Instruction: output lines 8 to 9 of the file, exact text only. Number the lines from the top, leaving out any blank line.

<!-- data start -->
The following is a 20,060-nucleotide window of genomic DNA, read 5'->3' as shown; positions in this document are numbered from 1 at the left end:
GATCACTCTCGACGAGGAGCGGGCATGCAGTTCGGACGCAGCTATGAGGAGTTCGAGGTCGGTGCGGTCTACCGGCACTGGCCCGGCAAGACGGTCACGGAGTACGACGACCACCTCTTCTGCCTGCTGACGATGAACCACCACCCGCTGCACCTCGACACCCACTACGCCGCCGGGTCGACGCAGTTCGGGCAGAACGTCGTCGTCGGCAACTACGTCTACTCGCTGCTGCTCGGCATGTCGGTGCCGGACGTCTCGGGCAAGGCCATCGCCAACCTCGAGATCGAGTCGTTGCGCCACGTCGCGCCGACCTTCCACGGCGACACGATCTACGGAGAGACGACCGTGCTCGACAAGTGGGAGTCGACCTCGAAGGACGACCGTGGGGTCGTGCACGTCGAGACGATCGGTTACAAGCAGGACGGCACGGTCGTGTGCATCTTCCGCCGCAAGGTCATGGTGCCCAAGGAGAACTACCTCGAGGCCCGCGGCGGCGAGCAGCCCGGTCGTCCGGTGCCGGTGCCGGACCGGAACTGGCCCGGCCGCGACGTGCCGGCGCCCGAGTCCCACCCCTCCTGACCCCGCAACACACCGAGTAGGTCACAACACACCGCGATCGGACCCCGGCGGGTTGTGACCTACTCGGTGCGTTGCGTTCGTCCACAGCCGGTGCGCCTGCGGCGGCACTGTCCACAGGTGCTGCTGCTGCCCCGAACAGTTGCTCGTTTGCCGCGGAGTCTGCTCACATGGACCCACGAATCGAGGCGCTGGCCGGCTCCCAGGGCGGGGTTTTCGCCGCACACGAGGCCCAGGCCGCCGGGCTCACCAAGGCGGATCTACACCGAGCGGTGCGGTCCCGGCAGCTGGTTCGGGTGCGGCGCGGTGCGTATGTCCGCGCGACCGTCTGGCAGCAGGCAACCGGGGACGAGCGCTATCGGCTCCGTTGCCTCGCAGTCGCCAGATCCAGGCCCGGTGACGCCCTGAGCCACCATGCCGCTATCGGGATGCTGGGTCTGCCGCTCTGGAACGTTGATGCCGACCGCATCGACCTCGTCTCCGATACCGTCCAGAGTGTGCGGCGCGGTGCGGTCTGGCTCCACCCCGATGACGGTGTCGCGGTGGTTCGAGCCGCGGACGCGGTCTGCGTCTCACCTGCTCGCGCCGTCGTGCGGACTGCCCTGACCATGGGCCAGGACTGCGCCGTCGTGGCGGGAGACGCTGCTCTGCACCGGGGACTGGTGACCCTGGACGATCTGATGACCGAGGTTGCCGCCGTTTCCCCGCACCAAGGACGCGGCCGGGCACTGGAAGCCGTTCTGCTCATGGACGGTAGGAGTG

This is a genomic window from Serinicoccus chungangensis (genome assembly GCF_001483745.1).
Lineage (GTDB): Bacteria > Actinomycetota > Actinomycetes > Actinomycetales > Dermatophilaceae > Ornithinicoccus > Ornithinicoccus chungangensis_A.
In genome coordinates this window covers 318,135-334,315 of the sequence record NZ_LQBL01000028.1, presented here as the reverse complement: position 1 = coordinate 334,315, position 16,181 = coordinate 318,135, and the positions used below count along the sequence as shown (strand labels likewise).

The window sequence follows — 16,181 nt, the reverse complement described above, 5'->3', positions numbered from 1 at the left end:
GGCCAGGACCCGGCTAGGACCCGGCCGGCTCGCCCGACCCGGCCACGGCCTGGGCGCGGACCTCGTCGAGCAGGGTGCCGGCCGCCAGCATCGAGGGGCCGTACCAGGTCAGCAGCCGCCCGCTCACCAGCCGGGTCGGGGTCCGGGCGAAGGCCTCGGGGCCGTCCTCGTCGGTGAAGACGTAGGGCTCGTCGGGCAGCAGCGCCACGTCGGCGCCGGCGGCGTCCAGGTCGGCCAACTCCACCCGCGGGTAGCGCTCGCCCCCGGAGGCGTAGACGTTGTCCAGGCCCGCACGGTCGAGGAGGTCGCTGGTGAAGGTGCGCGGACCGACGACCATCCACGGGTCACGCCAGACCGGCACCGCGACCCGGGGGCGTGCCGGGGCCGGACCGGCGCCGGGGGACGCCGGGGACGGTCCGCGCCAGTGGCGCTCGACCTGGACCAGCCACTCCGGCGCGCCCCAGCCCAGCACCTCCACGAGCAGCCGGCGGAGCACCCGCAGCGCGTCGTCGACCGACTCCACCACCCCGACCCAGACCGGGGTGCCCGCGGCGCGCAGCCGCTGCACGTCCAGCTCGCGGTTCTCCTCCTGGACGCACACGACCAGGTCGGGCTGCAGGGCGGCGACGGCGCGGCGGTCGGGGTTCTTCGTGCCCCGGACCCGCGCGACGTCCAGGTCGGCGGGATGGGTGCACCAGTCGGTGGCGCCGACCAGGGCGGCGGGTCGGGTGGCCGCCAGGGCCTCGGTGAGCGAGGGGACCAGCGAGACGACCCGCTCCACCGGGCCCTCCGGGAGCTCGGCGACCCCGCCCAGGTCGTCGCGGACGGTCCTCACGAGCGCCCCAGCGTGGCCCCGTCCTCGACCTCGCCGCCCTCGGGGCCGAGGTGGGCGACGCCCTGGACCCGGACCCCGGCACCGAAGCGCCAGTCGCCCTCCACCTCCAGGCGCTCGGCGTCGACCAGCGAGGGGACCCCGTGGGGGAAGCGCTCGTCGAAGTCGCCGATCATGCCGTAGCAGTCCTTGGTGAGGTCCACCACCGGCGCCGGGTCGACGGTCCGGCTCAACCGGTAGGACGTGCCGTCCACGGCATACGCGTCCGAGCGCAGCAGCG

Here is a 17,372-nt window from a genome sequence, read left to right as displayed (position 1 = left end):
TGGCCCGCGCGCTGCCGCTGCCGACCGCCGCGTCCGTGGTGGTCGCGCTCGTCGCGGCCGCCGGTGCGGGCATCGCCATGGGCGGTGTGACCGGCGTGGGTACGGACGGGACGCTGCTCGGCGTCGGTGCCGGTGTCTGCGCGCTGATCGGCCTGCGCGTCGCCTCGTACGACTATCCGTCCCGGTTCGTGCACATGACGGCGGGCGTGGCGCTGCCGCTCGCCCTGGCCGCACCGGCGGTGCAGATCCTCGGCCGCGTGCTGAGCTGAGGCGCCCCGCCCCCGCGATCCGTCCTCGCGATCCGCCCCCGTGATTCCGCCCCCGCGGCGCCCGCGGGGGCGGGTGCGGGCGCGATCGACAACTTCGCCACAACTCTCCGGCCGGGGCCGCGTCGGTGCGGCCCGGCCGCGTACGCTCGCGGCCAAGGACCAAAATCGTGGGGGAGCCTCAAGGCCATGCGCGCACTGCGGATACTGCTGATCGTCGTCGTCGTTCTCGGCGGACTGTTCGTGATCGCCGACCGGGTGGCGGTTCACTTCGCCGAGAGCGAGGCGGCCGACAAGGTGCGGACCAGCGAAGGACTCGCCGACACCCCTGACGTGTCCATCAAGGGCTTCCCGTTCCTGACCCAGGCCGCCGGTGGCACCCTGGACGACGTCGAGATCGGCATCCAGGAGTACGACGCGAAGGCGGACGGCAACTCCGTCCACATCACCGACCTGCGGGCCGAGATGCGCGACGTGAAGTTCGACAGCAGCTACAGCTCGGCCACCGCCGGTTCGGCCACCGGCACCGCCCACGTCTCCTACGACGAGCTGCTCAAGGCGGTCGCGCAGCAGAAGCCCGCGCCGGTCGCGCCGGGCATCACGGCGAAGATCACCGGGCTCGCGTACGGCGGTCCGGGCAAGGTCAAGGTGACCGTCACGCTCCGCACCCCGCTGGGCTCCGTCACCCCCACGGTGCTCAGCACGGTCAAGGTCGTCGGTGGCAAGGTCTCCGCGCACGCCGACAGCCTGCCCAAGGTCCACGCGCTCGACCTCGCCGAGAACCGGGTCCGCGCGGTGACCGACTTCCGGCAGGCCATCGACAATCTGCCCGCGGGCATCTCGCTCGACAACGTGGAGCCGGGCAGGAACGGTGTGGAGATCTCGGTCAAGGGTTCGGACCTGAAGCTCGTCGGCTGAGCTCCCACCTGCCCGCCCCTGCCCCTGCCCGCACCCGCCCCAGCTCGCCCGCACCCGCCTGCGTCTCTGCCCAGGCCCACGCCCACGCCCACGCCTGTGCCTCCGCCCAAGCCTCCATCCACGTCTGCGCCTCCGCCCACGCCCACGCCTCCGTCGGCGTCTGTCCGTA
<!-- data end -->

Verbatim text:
Here is a 17,372-nt window from a genome sequence, read left to right as displayed (position 1 = left end):
TGGCCCGCGCGCTGCCGCTGCCGACCGCCGCGTCCGTGGTGGTCGCGCTCGTCGCGGCCGCCGGTGCGGGCATCGCCATGGGCGGTGTGACCGGCGTGGGTACGGACGGGACGCTGCTCGGCGTCGGTGCCGGTGTCTGCGCGCTGATCGGCCTGCGCGTCGCCTCGTACGACTATCCGTCCCGGTTCGTGCACATGACGGCGGGCGTGGCGCTGCCGCTCGCCCTGGCCGCACCGGCGGTGCAGATCCTCGGCCGCGTGCTGAGCTGAGGCGCCCCGCCCCCGCGATCCGTCCTCGCGATCCGCCCCCGTGATTCCGCCCCCGCGGCGCCCGCGGGGGCGGGTGCGGGCGCGATCGACAACTTCGCCACAACTCTCCGGCCGGGGCCGCGTCGGTGCGGCCCGGCCGCGTACGCTCGCGGCCAAGGACCAAAATCGTGGGGGAGCCTCAAGGCCATGCGCGCACTGCGGATACTGCTGATCGTCGTCGTCGTTCTCGGCGGACTGTTCGTGATCGCCGACCGGGTGGCGGTTCACTTCGCCGAGAGCGAGGCGGCCGACAAGGTGCGGACCAGCGAAGGACTCGCCGACACCCCTGACGTGTCCATCAAGGGCTTCCCGTTCCTGACCCAGGCCGCCGGTGGCACCCTGGACGACGTCGAGATCGGCATCCAGGAGTACGACGCGAAGGCGGACGGCAACTCCGTCCACATCACCGACCTGCGGGCCGAGATGCGCGACGTGAAGTTCGACAGCAGCTACAGCTCGGCCACCGCCGGTTCGGCCACCGGCACCGCCCACGTCTCCTACGACGAGCTGCTCAAGGCGGTCGCGCAGCAGAAGCCCGCGCCGGTCGCGCCGGGCATCACGGCGAAGATCACCGGGCTCGCGTACGGCGGTCCGGGCAAGGTCAAGGTGACCGTCACGCTCCGCACCCCGCTGGGCTCCGTCACCCCCACGGTGCTCAGCACGGTCAAGGTCGTCGGTGGCAAGGTCTCCGCGCACGCCGACAGCCTGCCCAAGGTCCACGCGCTCGACCTCGCCGAGAACCGGGTCCGCGCGGTGACCGACTTCCGGCAGGCCATCGACAATCTGCCCGCGGGCATCTCGCTCGACAACGTGGAGCCGGGCAGGAACGGTGTGGAGATCTCGGTCAAGGGTTCGGACCTGAAGCTCGTCGGCTGAGCTCCCACCTGCCCGCCCCTGCCCCTGCCCGCACCCGCCCCAGCTCGCCCGCACCCGCCTGCGTCTCTGCCCAGGCCCACGCCCACGCCCACGCCTGTGCCTCCGCCCAAGCCTCCATCCACGTCTGCGCCTCCGCCCACGCCCACGCCTCCGTCGGCGTCTGTCCGTA